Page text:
By the time I reach the street, the 8:00 a.m. chimes from Town Hall have already begun and the morning commute proceeds in its usual orderly fashion, with a lane for cars, a lane for bikes, and a sidewalk for pedestrians. Except for the noise of the ubiquitous construction workers—which is more than enough noise for me, thank you—the road is relatively quiet. Unlike in cities in the U.S., drivers in Copenhagen never blow their horns, unless there really is an emergency or the Danish National Team has just won the European Championship—neither of which is the case this morning. At the light on Tietgensgade, cyclists stand three in a row and five or more rows deep, waiting for the light to change. Most of them are dressed for work, some of them quite nicely. After all these years, it still strikes me as odd to see a woman in a fancy woolen coat and high heel boots straddling her bicycle in the middle of a busy intersection, or to watch a man in a business suit take out his cell phone and prop it on his handlebars, dragging his thumb down the tiny screen.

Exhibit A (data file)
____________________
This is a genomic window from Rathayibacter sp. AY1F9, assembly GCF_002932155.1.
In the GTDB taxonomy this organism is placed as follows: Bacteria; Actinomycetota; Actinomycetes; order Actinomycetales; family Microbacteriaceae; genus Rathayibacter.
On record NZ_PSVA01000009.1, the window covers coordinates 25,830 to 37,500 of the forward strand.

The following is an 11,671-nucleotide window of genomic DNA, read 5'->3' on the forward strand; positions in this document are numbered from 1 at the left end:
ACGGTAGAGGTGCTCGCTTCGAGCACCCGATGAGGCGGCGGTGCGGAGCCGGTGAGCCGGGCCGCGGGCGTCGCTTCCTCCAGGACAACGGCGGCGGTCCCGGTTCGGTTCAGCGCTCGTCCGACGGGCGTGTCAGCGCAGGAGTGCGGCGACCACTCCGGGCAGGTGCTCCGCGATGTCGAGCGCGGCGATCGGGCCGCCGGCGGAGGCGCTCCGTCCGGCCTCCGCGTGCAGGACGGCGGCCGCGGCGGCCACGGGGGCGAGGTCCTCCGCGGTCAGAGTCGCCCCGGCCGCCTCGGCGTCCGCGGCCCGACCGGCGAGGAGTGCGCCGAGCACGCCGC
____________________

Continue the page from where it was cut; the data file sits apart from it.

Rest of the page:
When the light changes, I turn onto Stormgade and enter one of the busiest parts of the city. Ahead of me is Christiansborg Palace, where the Parliament meets, and beyond it I can see the twisted spire of the Old Stock Exchange. Politics and money—two things that I neither understand nor care to understand. In the congested traffic I feel my nerves bunching up inside of me and wait for the right moment to dart across the cobblestone and through the gate to the Library Gardens.
Once inside, the street noise dies away and I find myself in an enclosed space. Here, everything is arranged for contemplation and peace. Ivy grows along brick walls. Tall beech trees stand on both sides of a sandy path. Benches with plenty of space between them line the perimeter, and everything is kept neat and tidy: even the trash cans for disposing cigarette butts are encircled with picket fences.
In the center of the garden there is a pool where a pair of ducks swims around. Someone, I see, has built them a nesting box and placed it in the water—it looks like a miniature cottage, complete with a thatched roof and painted beams. Small windows let you look inside and see the nesting material. Maybe in spring you can observe hatchlings. The only eyesore in this entire place is a sculpture the locals call “The Shower Nozzle,” which juts up some thirty feet from the same pool where the ducks paddle around contentedly, poking their bills at old pieces of bread or diving for weeds. It’s hard to tell what they think of the artwork looming over them.